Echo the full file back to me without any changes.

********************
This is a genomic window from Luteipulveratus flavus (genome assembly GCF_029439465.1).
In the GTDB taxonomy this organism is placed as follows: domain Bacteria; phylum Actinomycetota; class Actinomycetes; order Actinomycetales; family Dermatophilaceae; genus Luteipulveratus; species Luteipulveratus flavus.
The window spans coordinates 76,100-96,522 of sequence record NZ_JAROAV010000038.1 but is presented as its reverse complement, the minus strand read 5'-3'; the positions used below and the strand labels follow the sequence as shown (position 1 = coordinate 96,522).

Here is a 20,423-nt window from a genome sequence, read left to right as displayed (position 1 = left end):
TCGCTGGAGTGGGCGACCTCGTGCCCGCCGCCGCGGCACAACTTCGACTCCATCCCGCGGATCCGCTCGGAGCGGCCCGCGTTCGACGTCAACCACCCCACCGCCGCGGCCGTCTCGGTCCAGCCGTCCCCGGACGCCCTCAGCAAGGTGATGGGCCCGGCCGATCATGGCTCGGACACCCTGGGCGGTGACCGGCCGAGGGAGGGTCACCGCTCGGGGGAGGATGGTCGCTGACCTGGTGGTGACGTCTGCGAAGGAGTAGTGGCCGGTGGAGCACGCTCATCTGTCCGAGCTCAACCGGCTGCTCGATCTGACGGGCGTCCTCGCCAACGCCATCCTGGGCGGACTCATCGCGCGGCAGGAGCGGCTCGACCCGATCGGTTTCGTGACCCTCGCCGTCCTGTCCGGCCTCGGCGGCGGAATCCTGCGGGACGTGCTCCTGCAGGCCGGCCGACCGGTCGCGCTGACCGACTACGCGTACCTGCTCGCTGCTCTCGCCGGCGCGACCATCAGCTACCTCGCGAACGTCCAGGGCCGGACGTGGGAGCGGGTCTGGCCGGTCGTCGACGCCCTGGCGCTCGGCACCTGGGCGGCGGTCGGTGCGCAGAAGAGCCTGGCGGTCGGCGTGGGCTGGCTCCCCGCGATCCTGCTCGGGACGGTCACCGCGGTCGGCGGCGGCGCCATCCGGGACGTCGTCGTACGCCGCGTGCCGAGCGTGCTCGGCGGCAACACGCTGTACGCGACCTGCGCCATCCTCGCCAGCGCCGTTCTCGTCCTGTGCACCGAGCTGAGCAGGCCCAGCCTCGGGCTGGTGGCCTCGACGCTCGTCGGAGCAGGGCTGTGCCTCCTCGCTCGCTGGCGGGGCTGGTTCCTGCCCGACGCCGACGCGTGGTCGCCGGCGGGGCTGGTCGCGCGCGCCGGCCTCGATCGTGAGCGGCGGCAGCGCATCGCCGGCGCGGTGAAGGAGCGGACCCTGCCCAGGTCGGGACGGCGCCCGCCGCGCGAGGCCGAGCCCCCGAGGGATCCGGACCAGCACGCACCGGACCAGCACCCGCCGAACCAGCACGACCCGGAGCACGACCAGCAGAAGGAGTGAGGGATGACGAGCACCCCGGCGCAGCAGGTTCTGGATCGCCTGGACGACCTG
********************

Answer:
This is a genomic window from Luteipulveratus flavus (genome assembly GCF_029439465.1).
In the GTDB taxonomy this organism is placed as follows: domain Bacteria; phylum Actinomycetota; class Actinomycetes; order Actinomycetales; family Dermatophilaceae; genus Luteipulveratus; species Luteipulveratus flavus.
The window spans coordinates 76,100-96,522 of sequence record NZ_JAROAV010000038.1 but is presented as its reverse complement, the minus strand read 5'-3'; the positions used below and the strand labels follow the sequence as shown (position 1 = coordinate 96,522).

Here is a 20,423-nt window from a genome sequence, read left to right as displayed (position 1 = left end):
TCGCTGGAGTGGGCGACCTCGTGCCCGCCGCCGCGGCACAACTTCGACTCCATCCCGCGGATCCGCTCGGAGCGGCCCGCGTTCGACGTCAACCACCCCACCGCCGCGGCCGTCTCGGTCCAGCCGTCCCCGGACGCCCTCAGCAAGGTGATGGGCCCGGCCGATCATGGCTCGGACACCCTGGGCGGTGACCGGCCGAGGGAGGGTCACCGCTCGGGGGAGGATGGTCGCTGACCTGGTGGTGACGTCTGCGAAGGAGTAGTGGCCGGTGGAGCACGCTCATCTGTCCGAGCTCAACCGGCTGCTCGATCTGACGGGCGTCCTCGCCAACGCCATCCTGGGCGGACTCATCGCGCGGCAGGAGCGGCTCGACCCGATCGGTTTCGTGACCCTCGCCGTCCTGTCCGGCCTCGGCGGCGGAATCCTGCGGGACGTGCTCCTGCAGGCCGGCCGACCGGTCGCGCTGACCGACTACGCGTACCTGCTCGCTGCTCTCGCCGGCGCGACCATCAGCTACCTCGCGAACGTCCAGGGCCGGACGTGGGAGCGGGTCTGGCCGGTCGTCGACGCCCTGGCGCTCGGCACCTGGGCGGCGGTCGGTGCGCAGAAGAGCCTGGCGGTCGGCGTGGGCTGGCTCCCCGCGATCCTGCTCGGGACGGTCACCGCGGTCGGCGGCGGCGCCATCCGGGACGTCGTCGTACGCCGCGTGCCGAGCGTGCTCGGCGGCAACACGCTGTACGCGACCTGCGCCATCCTCGCCAGCGCCGTTCTCGTCCTGTGCACCGAGCTGAGCAGGCCCAGCCTCGGGCTGGTGGCCTCGACGCTCGTCGGAGCAGGGCTGTGCCTCCTCGCTCGCTGGCGGGGCTGGTTCCTGCCCGACGCCGACGCGTGGTCGCCGGCGGGGCTGGTCGCGCGCGCCGGCCTCGATCGTGAGCGGCGGCAGCGCATCGCCGGCGCGGTGAAGGAGCGGACCCTGCCCAGGTCGGGACGGCGCCCGCCGCGCGAGGCCGAGCCCCCGAGGGATCCGGACCAGCACGCACCGGACCAGCACCCGCCGAACCAGCACGACCCGGAGCACGACCAGCAGAAGGAGTGAGGGATGACGAGCACCCCGGCGCAGCAGGTTCTGGATCGCCTGGACGACCTG